Reliance on Google for fact-checking and finding basic information has made us forgetful, say scientists. A study has found that people view internet search engines as an extension of their own intelligence, rather than a separate tool.
Psychologists Daniel Wegner and Adrian Ward from Harvard University, highlighted a growing trend that individuals who believe their memorable facts are saved online are in fact much worse at remembering them.
"Our work suggests that we treat the internet much like a human transactive memory partner [a person we share personal details with]. We off-load memories to 'the cloud' just as readily as we would to a family member, friend or lover," they wrote in the journal Scientific American.
However, extraordinary feats of memory are celebrated at the 24th World Memory Championships held in Chengdu, China from 16-18 December. It is the most comprehensive test of competitive memory on the planet, with contestants arriving from over 50 countries, vying for £25,000 in prize money.
In China alone, more than 500 people from all over the country are hoping for a chance to represent their country at the latest memory championships, reported China News Service. Players were from a wide age range, from 9 years old to 72 years of age. The standards are high, with those participating required to memorise a sequence of 36 randomly ordered cards as well as the names and faces of 120 famous people within 15 minutes.
Attending the World Memory Championships are Tony Buzan, the inventor of Mind Maps, and also Grand Chess Master Raymond Keene OBE. They are co-founders the Mind Sport of Memory, whose aim is to promote the benefits of mental sports and mental literacy.
Training and constant practice
A link that binds all of the competitors is that none were born with particularly good memories. For all it's a skill they have developed by learning the techniques and continual practice. "I would say knowing the techniques are more than just memorising shopping lists or PIN numbers. It is about knowing your ability that you can basically memorize anything. It is about the self-confidence," Andy Fong, a Grandmaster of Memory told Memory Sports.
Dominic O'Brien has won the World Memory Championships eight times – the most in the 22-year history of the competition. He became fascinated with mnemonic techniques in 1987 when he saw Creighton Carvello memorise a pack of 52 playing cards in less than three minutes on the BBC TV show Record Breakers. O'Brien was placed in the Guinness Book of Records for his feat of committing to memory a random sequence of 2,808 playing cards (54 packs) after looking at each card only once. He made just eight errors.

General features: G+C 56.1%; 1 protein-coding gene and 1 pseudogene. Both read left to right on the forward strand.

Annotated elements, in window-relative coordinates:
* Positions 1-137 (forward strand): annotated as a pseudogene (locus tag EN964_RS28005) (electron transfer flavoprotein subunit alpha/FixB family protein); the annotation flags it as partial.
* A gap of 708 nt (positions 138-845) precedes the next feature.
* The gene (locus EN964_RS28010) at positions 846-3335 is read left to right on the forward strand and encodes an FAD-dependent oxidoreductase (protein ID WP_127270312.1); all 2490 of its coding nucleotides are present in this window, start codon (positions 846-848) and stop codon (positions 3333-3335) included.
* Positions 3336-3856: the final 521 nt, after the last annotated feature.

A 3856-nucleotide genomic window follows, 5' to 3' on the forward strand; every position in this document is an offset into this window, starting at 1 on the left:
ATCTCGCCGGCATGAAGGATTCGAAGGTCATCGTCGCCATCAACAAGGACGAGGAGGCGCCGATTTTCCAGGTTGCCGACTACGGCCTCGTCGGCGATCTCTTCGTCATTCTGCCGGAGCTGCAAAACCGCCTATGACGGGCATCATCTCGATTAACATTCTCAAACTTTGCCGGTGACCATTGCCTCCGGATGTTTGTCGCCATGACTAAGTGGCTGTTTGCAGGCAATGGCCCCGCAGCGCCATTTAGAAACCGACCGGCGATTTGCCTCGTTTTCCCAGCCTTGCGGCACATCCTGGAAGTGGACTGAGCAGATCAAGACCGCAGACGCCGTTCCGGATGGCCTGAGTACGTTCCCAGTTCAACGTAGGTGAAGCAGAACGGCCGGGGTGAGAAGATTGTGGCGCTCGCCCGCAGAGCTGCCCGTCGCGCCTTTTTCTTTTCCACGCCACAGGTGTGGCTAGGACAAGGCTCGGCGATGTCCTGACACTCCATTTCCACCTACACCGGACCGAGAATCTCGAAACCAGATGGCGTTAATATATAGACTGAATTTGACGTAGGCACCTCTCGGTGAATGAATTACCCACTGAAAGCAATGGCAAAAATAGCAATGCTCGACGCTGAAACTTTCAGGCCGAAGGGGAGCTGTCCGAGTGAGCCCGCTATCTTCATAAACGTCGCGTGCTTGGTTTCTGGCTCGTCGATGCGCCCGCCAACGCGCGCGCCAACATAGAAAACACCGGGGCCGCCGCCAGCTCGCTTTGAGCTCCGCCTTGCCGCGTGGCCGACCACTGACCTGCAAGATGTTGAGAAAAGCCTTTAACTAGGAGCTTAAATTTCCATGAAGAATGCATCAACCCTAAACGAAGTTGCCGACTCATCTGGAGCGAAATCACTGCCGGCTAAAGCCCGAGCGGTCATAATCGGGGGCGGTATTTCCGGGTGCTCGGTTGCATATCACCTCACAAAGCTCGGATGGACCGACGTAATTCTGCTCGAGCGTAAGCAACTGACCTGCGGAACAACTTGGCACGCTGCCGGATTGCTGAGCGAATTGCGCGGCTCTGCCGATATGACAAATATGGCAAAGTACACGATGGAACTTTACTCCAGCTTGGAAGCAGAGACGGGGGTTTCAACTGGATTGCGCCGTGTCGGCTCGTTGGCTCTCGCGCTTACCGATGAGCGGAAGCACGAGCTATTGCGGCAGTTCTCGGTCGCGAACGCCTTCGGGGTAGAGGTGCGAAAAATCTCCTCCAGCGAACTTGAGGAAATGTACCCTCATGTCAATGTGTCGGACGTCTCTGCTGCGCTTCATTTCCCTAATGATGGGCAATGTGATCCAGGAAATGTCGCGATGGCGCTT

"I believe that the vast majority of people are born with a powerful memory. It just takes inspiration, dedication and application of the correct systems to realise this potential," O'Brien, head of ethics at the World Memory Championships told IBTimes UK.
"Memory as mental sport is growing exponentially. It became a dying art after the Greeks and Romans – when paper was invented – and then finally with the advent of the printing press. We are now seeing a renaissance on the art and science of memory.
"We are the sum total of our experiences, therefore our memories. Without memory our lives would be in chaos."
10 different disciplines at the World Memory Championships
1 Spoken numbers
2 Playing cards
3 Historic/future dates
4 Binary numbers
5 Random words
6 Abstract images
7 Names and Faces (15 minutes allowed. World record: 164 names)
8 Random numbers
9 Speed numbers
10 Speed cards (Memorise the order of one shuffled deck of 52 playing cards. World record: 21.19 seconds)
Highly Superior Autobiographical Memory (HSAM) also known as piking or hyperthymestic syndrome, is a condition in which an individual possesses a superior autobiographical memory, meaning he or she can recall the vast majority of personal experiences and events in his or her life.
Rebecca Sharrock is one of just 80 people worldwide who have been identified as having HSAM. She can remember almost every single detail of her life – and recite all the Harry Potter books word-for-word.
There is a clear a distinction between those who have hyperthymesia and others with exceptional memory – those using mnemonic or similar rehearsal strategies to memorise long strings of subjective information. Memories recalled by hyperthymestic individuals tend to be personal, autobiographical accounts of both significant and mundane events in their lives. This extensive and highly unusual memory does not derive from the use of mnemonic strategies. Hyperthymestic recall tends to be constrained to a person's lifetime and is believed to be an unconscious process.